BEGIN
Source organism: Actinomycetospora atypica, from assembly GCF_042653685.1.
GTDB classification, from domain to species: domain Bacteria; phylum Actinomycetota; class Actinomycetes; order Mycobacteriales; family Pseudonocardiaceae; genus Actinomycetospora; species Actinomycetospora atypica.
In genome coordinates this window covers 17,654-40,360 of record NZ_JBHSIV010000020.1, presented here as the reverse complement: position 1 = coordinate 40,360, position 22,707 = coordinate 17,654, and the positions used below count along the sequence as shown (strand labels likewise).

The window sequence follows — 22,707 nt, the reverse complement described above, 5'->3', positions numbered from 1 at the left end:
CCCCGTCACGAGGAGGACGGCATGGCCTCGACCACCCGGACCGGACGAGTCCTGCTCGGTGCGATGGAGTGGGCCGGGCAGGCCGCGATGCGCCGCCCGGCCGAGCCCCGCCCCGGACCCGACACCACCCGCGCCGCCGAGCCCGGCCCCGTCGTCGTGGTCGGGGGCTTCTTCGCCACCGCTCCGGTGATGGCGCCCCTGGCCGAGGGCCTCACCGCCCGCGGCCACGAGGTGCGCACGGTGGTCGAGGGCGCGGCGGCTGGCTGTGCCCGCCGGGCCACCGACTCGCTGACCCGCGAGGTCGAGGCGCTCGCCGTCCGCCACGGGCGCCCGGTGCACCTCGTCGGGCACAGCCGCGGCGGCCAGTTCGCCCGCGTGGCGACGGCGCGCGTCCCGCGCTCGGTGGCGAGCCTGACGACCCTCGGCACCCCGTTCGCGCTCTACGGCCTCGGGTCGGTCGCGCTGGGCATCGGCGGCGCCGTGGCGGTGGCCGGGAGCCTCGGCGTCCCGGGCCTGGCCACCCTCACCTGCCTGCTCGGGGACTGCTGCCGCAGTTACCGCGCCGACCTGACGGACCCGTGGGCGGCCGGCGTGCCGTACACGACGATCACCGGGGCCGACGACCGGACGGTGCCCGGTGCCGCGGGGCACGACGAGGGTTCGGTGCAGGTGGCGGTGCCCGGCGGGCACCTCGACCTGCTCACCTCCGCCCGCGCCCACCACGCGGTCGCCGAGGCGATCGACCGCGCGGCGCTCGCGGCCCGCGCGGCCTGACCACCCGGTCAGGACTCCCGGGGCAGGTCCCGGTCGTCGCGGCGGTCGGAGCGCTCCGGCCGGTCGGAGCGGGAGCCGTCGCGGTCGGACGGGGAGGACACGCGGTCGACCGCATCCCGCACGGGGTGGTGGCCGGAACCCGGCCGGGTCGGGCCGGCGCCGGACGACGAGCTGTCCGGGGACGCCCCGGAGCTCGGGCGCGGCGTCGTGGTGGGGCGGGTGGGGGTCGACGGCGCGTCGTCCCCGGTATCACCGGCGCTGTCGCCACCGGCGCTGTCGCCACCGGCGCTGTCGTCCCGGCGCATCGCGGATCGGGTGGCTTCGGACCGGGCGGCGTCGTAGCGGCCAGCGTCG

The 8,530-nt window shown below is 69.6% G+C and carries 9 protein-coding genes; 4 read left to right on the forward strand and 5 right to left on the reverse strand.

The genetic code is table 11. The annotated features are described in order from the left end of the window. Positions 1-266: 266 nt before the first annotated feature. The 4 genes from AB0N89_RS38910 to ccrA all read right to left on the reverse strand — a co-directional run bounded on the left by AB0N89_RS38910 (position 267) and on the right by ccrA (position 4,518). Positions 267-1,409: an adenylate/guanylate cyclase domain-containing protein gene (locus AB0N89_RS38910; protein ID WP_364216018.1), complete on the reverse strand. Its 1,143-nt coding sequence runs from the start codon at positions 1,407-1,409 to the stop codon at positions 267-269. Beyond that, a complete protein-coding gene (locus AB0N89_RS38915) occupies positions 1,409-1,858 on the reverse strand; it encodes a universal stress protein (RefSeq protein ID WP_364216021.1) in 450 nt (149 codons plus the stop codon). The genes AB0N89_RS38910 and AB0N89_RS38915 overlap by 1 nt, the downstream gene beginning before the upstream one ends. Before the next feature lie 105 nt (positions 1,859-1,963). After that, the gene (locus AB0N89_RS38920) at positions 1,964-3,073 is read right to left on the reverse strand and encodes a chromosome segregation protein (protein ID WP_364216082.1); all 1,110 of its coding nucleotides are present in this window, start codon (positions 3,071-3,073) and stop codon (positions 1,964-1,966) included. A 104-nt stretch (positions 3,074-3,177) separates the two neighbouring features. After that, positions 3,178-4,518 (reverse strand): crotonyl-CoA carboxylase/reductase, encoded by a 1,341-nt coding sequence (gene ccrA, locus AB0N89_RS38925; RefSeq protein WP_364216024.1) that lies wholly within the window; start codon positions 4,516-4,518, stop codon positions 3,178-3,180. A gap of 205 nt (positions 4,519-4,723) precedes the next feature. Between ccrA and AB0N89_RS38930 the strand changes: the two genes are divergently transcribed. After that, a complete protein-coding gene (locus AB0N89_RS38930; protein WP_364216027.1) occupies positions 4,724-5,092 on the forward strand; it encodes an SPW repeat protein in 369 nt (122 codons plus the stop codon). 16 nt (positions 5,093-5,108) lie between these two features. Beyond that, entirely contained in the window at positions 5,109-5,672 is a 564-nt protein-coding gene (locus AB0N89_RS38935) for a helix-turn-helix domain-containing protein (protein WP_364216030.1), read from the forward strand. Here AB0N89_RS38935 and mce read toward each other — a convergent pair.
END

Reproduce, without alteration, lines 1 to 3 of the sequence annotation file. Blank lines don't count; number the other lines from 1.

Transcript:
Source organism: Actinomycetospora atypica, from assembly GCF_042653685.1.
GTDB classification, from domain to species: domain Bacteria; phylum Actinomycetota; class Actinomycetes; order Mycobacteriales; family Pseudonocardiaceae; genus Actinomycetospora; species Actinomycetospora atypica.
In genome coordinates this window covers 17,654-40,360 of record NZ_JBHSIV010000020.1, presented here as the reverse complement: position 1 = coordinate 40,360, position 22,707 = coordinate 17,654, and the positions used below count along the sequence as shown (strand labels likewise).